Vegetarians at a higher risk of stroke | health and fitness | Hindustan Times
Today in New Delhi, India
May 29, 2017-Monday
-°C
New Delhi
  • Humidity
    -
  • Wind
    -

Vegetarians at a higher risk of stroke

Stroke is the third largest killer in India. The risk factors for stroke are similar to those for heart disease - smoking, high blood pressure, high cholesterol, diabetes and inactivity - but there's an added risk: being a vegetarian.

health and fitness Updated: Nov 06, 2011 01:56 IST
Dr Pushpendra N Renjen

Stroke is the third largest killer in India. The risk factors for stroke are similar to those for heart disease - smoking, high blood pressure, high cholesterol, diabetes and inactivity - but there's an added risk: being a vegetarian.

Vegetarians are at a higher risk of stroke than others as they tend to have vitamin B12 deficiency, which raises the levels of a naturally occurring amino acid in the body called homocysteine. Homocysteine is a nerve and vessel toxin, contributing to heart disease, stroke, dementia and birth defects.

High homocysteine levels are an established risk factor for stroke. Normal levels range between 2.2 and 13.2 µmol/l. higher levels can be lowered with treatment that includes B12, B6 and folic acid supplementation.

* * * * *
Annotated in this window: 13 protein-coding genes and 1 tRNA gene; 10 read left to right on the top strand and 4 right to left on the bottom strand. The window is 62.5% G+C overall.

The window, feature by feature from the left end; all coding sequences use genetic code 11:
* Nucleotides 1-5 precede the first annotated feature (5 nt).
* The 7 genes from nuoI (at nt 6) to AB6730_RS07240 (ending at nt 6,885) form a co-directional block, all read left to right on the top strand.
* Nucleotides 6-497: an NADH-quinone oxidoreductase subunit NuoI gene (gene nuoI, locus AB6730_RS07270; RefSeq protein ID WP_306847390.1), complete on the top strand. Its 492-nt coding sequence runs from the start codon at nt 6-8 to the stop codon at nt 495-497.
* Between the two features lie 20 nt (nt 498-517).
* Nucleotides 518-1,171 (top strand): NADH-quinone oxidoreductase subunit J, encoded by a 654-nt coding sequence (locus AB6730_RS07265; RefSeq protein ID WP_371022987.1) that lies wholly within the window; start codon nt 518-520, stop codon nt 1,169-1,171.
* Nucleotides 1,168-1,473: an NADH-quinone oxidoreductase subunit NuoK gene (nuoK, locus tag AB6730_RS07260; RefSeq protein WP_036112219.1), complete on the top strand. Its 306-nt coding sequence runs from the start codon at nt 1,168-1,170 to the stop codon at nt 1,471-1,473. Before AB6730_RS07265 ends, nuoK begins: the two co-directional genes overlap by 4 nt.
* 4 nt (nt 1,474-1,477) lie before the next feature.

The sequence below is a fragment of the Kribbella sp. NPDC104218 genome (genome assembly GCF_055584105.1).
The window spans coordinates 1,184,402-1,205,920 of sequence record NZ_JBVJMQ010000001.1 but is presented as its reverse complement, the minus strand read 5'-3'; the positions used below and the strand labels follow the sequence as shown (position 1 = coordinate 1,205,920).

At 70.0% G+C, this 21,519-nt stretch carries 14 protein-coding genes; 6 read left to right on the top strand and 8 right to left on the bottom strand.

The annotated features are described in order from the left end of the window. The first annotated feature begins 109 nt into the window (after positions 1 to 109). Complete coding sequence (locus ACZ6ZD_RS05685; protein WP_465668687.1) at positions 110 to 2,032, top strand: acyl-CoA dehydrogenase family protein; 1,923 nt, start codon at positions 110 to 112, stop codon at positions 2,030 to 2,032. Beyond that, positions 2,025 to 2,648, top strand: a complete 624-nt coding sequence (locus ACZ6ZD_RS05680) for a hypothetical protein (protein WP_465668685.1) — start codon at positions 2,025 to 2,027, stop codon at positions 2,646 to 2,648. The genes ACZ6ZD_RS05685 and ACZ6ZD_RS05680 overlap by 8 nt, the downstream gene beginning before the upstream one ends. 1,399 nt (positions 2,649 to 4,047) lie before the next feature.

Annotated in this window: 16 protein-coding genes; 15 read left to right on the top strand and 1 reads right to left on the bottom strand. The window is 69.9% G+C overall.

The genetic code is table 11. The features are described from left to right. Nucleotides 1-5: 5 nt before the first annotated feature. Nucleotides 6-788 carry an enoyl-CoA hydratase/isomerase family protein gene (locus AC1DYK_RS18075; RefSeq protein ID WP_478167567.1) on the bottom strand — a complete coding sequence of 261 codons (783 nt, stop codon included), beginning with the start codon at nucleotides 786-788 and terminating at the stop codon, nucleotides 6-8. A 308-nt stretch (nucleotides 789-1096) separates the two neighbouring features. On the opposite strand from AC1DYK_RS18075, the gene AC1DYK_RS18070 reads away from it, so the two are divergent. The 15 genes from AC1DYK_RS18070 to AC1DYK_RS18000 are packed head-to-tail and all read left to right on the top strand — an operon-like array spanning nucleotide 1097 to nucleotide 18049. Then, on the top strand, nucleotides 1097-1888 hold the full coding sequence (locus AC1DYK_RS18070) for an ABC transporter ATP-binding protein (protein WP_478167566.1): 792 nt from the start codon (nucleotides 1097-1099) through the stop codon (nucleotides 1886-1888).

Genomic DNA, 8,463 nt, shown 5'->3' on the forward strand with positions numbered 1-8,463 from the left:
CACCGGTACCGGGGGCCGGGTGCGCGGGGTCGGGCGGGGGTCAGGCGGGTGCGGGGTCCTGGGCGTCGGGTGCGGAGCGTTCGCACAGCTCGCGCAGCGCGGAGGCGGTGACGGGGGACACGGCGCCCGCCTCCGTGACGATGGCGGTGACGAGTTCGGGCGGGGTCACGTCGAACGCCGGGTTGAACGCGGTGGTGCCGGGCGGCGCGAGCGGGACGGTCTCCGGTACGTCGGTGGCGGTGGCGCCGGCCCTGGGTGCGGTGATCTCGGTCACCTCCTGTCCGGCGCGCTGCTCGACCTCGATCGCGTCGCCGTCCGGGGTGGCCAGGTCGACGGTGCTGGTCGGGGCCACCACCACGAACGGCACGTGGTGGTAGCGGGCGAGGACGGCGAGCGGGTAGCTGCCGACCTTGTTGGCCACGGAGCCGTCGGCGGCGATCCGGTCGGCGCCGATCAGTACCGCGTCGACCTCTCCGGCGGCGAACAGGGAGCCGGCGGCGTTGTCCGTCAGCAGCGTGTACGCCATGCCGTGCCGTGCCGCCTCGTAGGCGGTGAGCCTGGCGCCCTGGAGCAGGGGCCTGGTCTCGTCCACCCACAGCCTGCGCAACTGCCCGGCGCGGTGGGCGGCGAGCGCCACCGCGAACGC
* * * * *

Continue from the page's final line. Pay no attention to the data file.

The lifetime risk of stroke after 55 years is one in five for women and one in six for men. Stroke is the third leading cause of death and the second leading cause of disability after dementia.

The risk factors for stroke are similar to that for heart disease and include smoking, high blood pressure, high cholesterol, inactivity, and existing heart disease. High blood pressure is a major independent risk factor. Risk rises by 46% for every 7.5mm/Hg increase in diastolic pressure (lower reading), for example, people with a blood pressure reading above 160/90 have a four times higher risk as compared to people with normal blood pressure. Heart conditions such as leaking valves and irregular heartbeat are preventable factors in young people. In developing countries, infections and the tendency of the blood to clot are other risk factors, as is use of oral contraceptives by women.

Dr Renjen is a senior consultant neurologist at Indraprastha Apollo Hospitals, New Delhi.

http://www.hindustantimes.com/images/HTPopups/061111/06-11-11-metro16b.jpg